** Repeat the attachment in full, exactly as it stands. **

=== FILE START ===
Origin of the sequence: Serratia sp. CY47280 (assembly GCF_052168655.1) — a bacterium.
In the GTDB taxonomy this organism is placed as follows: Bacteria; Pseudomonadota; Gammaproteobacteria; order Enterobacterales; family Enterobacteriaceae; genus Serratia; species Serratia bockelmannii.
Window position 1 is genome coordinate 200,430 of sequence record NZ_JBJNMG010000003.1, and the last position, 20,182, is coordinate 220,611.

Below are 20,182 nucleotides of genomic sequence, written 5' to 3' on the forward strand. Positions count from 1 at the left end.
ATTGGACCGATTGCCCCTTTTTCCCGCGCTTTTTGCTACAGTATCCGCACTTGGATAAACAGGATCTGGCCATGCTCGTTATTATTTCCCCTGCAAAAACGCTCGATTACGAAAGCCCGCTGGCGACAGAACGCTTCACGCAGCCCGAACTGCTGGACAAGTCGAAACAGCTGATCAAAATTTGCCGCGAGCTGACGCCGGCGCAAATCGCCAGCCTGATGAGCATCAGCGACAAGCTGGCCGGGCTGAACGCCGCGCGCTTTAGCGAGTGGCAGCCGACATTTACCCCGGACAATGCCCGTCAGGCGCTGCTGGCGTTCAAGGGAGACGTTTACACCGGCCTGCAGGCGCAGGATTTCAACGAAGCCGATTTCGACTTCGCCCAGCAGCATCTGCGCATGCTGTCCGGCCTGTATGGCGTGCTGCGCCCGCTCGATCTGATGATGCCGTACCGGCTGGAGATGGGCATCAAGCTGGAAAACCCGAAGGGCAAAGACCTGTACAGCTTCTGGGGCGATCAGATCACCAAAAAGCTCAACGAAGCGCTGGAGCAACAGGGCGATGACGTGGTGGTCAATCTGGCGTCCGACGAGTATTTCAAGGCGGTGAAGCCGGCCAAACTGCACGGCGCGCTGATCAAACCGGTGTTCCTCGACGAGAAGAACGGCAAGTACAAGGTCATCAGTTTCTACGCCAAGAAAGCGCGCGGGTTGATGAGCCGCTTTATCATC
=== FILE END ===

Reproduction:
Origin of the sequence: Serratia sp. CY47280 (assembly GCF_052168655.1) — a bacterium.
In the GTDB taxonomy this organism is placed as follows: Bacteria; Pseudomonadota; Gammaproteobacteria; order Enterobacterales; family Enterobacteriaceae; genus Serratia; species Serratia bockelmannii.
Window position 1 is genome coordinate 200,430 of sequence record NZ_JBJNMG010000003.1, and the last position, 20,182, is coordinate 220,611.

Below are 20,182 nucleotides of genomic sequence, written 5' to 3' on the forward strand. Positions count from 1 at the left end.
ATTGGACCGATTGCCCCTTTTTCCCGCGCTTTTTGCTACAGTATCCGCACTTGGATAAACAGGATCTGGCCATGCTCGTTATTATTTCCCCTGCAAAAACGCTCGATTACGAAAGCCCGCTGGCGACAGAACGCTTCACGCAGCCCGAACTGCTGGACAAGTCGAAACAGCTGATCAAAATTTGCCGCGAGCTGACGCCGGCGCAAATCGCCAGCCTGATGAGCATCAGCGACAAGCTGGCCGGGCTGAACGCCGCGCGCTTTAGCGAGTGGCAGCCGACATTTACCCCGGACAATGCCCGTCAGGCGCTGCTGGCGTTCAAGGGAGACGTTTACACCGGCCTGCAGGCGCAGGATTTCAACGAAGCCGATTTCGACTTCGCCCAGCAGCATCTGCGCATGCTGTCCGGCCTGTATGGCGTGCTGCGCCCGCTCGATCTGATGATGCCGTACCGGCTGGAGATGGGCATCAAGCTGGAAAACCCGAAGGGCAAAGACCTGTACAGCTTCTGGGGCGATCAGATCACCAAAAAGCTCAACGAAGCGCTGGAGCAACAGGGCGATGACGTGGTGGTCAATCTGGCGTCCGACGAGTATTTCAAGGCGGTGAAGCCGGCCAAACTGCACGGCGCGCTGATCAAACCGGTGTTCCTCGACGAGAAGAACGGCAAGTACAAGGTCATCAGTTTCTACGCCAAGAAAGCGCGCGGGTTGATGAGCCGCTTTATCATC